by Steven Ertelt
May 8, 2006
Charleston, WV (LifeNews.com) — West Virginia abortion advocates have released the results of a statewide survey showing most pharmacies in the state did not carry the morning after pill, also known as Plan B. The pro-abortion group that conducted the survey says it will file complaints with a state agency about some of the pharmacies.
A pollster representing West Virginia FREE, a collection of pro-abortion groups, called all 214 West Virginia pharmacists and claimed to be a patient having a prescription for the morning after pill.
The survey found 81 percent of pharmacies did not keep the morning after pill in stock and 85 percent did not carry the Plan B drug at all, according to a Charleston Gazette report.
The pro-abortion survey also found that 7 percent of pharmacists told the pollster they have a moral or religious objection to dispensing the drug, which can sometimes cause an abortion.
Nicky Smith, of West Virginia FREE, who did the calling, said the filling of the prescription sometimes depended on which pharmacist was on duty at a particular pharmacy.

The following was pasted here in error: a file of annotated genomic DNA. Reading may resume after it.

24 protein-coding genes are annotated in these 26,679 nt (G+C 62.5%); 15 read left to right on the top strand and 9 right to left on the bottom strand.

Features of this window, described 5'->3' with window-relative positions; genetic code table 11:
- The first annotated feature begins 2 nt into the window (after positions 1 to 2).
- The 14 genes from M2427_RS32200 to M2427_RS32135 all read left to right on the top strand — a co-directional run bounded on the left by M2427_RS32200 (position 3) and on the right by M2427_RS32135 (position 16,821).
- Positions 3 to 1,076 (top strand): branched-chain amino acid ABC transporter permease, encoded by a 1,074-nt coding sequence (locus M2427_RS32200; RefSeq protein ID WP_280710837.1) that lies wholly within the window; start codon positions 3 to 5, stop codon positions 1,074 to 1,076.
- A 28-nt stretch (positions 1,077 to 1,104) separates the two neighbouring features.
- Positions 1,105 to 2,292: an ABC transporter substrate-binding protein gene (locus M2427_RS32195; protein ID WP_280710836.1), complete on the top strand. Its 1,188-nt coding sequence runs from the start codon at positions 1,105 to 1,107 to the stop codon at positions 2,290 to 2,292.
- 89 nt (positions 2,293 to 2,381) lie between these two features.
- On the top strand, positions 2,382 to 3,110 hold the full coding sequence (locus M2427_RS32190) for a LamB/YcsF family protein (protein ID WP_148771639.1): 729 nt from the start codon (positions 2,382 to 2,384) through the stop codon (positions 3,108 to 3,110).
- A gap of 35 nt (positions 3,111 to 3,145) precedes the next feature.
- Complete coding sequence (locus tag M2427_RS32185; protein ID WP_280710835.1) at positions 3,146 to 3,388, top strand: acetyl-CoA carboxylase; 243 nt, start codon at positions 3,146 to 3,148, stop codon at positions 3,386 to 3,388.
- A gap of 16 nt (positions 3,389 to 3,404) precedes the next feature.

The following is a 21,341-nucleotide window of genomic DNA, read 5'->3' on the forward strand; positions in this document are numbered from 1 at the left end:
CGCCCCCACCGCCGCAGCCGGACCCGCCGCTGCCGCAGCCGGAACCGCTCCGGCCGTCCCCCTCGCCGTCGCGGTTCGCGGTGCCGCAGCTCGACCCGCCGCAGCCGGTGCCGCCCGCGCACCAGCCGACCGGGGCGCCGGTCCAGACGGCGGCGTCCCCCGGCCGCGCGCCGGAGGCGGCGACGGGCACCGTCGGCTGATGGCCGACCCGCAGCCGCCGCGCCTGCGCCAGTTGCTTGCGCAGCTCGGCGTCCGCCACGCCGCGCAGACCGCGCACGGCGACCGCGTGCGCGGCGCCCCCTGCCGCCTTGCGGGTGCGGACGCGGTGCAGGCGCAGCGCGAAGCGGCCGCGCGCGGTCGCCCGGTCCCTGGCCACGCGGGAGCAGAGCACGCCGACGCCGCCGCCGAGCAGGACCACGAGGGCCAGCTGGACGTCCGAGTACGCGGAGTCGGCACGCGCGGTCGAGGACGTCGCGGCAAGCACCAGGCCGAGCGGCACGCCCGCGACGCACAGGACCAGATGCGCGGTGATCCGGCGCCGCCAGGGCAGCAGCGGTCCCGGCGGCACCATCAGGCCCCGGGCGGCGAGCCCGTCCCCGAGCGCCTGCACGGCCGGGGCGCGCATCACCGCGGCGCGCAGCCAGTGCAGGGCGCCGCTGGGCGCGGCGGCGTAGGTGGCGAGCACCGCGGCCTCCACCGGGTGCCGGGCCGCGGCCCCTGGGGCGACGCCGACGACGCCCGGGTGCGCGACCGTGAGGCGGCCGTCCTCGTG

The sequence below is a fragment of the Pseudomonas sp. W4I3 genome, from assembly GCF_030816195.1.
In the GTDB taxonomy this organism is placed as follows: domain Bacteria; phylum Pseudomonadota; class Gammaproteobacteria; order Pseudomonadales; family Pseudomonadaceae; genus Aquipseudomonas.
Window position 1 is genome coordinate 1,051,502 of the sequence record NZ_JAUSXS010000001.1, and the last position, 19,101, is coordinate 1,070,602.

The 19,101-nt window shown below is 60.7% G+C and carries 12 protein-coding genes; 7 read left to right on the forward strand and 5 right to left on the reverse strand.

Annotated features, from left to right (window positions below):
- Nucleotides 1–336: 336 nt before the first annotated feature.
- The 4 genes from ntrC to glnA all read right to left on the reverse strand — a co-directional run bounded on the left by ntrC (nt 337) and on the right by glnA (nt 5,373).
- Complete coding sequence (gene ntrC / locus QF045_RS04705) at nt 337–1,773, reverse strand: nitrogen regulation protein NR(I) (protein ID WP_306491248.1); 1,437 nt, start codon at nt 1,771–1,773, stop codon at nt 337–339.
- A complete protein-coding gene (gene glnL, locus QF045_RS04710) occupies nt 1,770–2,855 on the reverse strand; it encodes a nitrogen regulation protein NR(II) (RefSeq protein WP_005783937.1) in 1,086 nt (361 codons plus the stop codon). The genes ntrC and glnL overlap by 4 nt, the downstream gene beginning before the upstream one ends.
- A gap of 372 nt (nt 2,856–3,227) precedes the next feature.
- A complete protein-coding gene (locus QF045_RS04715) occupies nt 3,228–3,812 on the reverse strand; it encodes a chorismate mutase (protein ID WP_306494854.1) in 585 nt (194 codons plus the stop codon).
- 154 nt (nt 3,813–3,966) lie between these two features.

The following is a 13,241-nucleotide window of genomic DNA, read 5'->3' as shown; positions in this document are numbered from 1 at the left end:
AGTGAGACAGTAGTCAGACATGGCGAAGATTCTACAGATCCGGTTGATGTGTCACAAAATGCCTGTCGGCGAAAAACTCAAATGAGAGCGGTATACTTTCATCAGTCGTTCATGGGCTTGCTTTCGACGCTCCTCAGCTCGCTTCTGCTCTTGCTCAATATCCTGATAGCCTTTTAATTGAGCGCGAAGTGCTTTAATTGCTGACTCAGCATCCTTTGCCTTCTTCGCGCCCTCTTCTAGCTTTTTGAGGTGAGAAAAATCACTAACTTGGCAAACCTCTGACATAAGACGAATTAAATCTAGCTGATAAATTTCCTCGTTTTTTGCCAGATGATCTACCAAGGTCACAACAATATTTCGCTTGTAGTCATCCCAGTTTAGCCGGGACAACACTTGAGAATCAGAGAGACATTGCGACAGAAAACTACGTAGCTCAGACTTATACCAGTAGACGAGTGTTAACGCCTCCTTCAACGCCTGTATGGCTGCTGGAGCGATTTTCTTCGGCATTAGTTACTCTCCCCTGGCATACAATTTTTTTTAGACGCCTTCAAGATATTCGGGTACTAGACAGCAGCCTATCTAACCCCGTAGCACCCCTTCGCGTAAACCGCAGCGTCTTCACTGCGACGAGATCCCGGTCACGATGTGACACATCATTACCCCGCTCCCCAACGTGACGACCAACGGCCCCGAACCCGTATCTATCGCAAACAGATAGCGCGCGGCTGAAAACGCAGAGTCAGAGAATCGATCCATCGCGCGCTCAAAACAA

Margaret Chapman, the director of the pro-abortion group, told the Gazette it would be filing complaints with the state Pharmacy Board about pharmacists who refused to fill a prescription for the drug.
“It is not the pharmacists’ role to pass judgment," she said.
Chapman told the newspaper that, “Now that we understand the landscape and how [un]available emergency contraception is to West Virginia women, we can move forward with increasing access."
That could mean promoting legislation to make West Virginia the next to bypass the FDA and allow the drug to be sold over the counter without a doctor’s visit.
But Smith admitted to the newspaper that it appeared to her there is little demand for the morning after pill. In fact, some of the pharmacists told her that they didn’t keep the drug in stock because they were not being asked to fill prescriptions for it.
“I got the impression that women weren’t asking for it," she said after calling all the state’s pharmacies.